At an internet cafe in the Hong Kong airport. $3 for a delicious 100% juice grapefruit bottle and unlimited tubes. The flight here was brutal, as long flights normally are for me, and not sleeping for the two nights beforehand didn’t help. My flight landed two hours late, at eight, and after breezing through customs, I was greeted by the tremendously humid Hong Kong air.
I took a bus into Kowloon and found my hotel — the Star Guest House on Chatham Rd. The host apologized profusely for the size of the hotel room — about two meters by three meters (that’s about ten by seven, for you folks stateside) with a similarly tiny bathroom and no window, but I was looking for, and found, something cheap. Rather than break my seventy-two hour sleepless record by going to bed at ten, I dropped off my stuff and walked down to the Kowloon waterfront with a south-facing view of the skyscrapers on Hong Kong Island. The view is tremendous — even in my stupor I could pick out at least three famous skyscrapers, including the I.M. Pei building which I have to check out in more detail once I return. And most of the buildings are decorated in various rainbow lights that flicker and blink. It immediately reminded me of the view of the Esplanade from deep playa. I found myself drifting off to sleep just sitting there looking at the view, so I made my way back to the S.G.H. and let the sonorant drone of the air conditioner lull me to sleep.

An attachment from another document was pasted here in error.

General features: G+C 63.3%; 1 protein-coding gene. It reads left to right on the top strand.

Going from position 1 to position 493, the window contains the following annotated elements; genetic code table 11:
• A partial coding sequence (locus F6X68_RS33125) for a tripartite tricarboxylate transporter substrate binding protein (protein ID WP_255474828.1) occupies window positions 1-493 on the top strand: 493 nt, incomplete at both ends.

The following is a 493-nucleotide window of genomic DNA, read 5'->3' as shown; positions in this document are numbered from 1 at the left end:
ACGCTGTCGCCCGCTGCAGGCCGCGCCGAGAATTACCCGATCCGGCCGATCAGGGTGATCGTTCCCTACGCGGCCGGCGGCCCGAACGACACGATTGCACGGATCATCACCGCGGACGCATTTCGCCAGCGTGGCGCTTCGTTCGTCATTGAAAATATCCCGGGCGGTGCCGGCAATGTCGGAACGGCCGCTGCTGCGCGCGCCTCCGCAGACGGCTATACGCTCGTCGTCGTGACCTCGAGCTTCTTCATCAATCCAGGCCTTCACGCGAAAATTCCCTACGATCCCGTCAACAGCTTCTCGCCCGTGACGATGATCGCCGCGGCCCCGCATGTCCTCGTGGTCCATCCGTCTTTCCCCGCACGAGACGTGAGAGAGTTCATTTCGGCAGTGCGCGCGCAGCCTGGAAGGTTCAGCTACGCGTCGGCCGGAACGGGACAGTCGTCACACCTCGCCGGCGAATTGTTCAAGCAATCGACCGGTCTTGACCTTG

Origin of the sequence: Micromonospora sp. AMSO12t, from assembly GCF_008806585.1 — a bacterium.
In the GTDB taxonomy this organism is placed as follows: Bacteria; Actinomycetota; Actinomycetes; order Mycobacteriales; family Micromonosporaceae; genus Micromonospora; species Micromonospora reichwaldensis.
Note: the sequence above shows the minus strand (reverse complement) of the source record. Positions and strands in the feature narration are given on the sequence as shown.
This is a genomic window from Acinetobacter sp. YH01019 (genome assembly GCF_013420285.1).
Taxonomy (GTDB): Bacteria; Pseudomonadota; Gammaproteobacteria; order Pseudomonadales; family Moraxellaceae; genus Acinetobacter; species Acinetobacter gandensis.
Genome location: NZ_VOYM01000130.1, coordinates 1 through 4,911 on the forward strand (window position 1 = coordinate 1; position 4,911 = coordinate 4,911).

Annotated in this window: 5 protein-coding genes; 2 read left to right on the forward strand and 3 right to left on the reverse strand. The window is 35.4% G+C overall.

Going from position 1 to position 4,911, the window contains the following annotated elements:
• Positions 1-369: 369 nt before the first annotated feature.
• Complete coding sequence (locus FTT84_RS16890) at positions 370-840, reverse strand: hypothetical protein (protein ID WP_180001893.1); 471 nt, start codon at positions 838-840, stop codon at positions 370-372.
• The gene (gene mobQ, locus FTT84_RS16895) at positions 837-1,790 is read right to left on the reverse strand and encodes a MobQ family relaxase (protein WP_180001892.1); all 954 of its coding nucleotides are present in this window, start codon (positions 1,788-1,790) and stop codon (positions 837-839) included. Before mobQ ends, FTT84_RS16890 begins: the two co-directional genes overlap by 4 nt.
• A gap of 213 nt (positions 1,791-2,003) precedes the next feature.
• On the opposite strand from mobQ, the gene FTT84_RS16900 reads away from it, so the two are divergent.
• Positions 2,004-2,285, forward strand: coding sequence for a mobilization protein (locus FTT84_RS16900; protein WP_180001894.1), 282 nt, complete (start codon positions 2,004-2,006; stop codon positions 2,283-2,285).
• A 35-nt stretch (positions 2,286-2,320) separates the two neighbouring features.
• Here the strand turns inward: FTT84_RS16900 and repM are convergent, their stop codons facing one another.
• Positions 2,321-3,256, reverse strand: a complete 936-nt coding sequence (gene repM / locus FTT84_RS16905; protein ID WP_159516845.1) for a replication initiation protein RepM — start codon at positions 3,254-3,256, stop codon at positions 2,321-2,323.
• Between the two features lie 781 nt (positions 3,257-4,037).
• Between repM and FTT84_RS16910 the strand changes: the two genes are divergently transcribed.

I already know a few Chinese characters, including “exit,” “good, something I think is “no” or “not:” 木，and two that I think must be the conversational and interrogative sentence particles “la” and “ma.”
This terminal is ridiculous. The keyboard is sticky and every sentence or two it tries to interpret what I’m typing as Pinyin (the Chinese romanization) and starts sticking Chinese characters into the text. And the font size changes every few sentences too, as the terminal goes into HTML entity mode every few sentences. And about every two minutes a hapless tourist interrupts me and asks how they too could be allowed to use the tubes, despite the giant sign with instructions in English and Chinese directly above my head.
Ok, got to go!